Open the laminate flooring packages and mix the pieces around or make sure you’re grabbing from different packages as you go along. This will randomize the pattern, ensuring you won’t have one look in one area and another look in another area.

Now is a great time to read all the instructions that came with your new flooring. The instructions will provide you with accurate details on how best to install the specific product you purchased along with tips and tricks to ensure successful project completion. 

Step 3: Installing the First Few Pieces

Installing Laminate Flooring (Marty’s Musings)

See post: Marty’s Musings|DIY Laminate Flooring: You Won’t Believe They’re Not Hardwoods!

Begin by trimming off the tongue of your first pieces on one side only. This side will face the wall. Place your first pieces along the wall making sure you’re leaving the appropriately sized gap between the planks and the wall. This allows for any expansion or contraction of the materials as the weather changes and is vitally important not to skip. This gap should be approximately ¼” though it can be slightly larger if needed; a quarter round trim piece attached to the baseboard or just the baseboard itself will hide this gap later. You’ll likely need spacers to hold the gaps, to keep them from closing up as you go along.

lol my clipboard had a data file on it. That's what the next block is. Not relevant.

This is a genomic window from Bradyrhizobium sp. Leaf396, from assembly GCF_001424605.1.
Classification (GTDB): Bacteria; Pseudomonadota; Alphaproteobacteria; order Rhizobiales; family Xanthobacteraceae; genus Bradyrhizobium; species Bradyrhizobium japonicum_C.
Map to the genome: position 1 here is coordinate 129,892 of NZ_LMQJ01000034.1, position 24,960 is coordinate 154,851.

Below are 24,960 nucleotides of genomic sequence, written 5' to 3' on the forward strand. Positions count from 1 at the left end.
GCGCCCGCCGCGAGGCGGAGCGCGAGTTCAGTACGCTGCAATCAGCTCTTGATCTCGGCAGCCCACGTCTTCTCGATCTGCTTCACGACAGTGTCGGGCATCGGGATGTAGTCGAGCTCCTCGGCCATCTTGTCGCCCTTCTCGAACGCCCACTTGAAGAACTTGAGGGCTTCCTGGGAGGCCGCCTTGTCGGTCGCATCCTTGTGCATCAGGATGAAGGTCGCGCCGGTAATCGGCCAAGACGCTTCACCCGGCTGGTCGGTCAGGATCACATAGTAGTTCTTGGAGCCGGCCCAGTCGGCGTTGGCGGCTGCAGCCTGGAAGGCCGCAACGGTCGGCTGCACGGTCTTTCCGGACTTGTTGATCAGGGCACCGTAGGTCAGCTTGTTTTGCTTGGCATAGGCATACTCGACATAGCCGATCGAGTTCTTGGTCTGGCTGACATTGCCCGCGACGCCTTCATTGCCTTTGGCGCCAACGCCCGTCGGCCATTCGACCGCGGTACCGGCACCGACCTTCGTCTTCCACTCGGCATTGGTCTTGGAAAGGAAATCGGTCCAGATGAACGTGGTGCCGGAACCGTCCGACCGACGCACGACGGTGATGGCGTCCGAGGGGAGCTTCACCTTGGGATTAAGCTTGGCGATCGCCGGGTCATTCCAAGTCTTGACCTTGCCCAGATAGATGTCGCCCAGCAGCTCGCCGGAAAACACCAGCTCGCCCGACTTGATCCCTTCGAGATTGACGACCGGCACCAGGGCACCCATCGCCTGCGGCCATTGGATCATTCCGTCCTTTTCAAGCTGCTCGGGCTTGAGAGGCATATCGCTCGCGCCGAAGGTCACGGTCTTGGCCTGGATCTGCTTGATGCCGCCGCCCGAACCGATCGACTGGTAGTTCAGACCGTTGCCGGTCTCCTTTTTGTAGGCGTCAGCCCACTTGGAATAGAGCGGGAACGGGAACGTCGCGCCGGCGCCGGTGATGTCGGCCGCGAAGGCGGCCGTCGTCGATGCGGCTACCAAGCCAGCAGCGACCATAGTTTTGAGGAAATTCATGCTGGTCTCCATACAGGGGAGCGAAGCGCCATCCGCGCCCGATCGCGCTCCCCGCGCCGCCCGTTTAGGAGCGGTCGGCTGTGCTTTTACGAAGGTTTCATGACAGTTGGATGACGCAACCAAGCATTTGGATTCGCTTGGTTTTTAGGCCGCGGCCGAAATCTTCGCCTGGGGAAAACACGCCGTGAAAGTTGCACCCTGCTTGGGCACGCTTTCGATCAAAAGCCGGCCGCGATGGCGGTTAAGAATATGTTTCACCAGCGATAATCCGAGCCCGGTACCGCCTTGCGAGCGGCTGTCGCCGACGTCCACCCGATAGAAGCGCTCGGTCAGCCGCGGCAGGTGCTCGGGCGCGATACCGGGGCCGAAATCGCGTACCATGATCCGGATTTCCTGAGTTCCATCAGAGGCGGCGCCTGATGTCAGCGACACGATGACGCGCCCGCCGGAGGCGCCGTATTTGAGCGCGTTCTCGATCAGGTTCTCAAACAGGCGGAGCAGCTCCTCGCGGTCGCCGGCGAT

To attach the second piece to the first, on an angle, tip the tongue into the short end of the first piece and then lower it to the floor. This first line of planks is critical; make sure the planks are aligned with each other and straight otherwise any bow or misalignment will travel across as you go becoming more pronounced.

Once you’ve got the length of the wall covered, it’s time for the second row. 

For a professional look, you’ll want to offset the seams for the next row, such as in a brick pattern. By not aligning the seams across the floor, you’ll have a sturdier and longer floor life. Cut the first piece of the second row either in half or another dimension you feel will look best. Tip this piece lengthwise on an angle into the first row then push it towards the floor.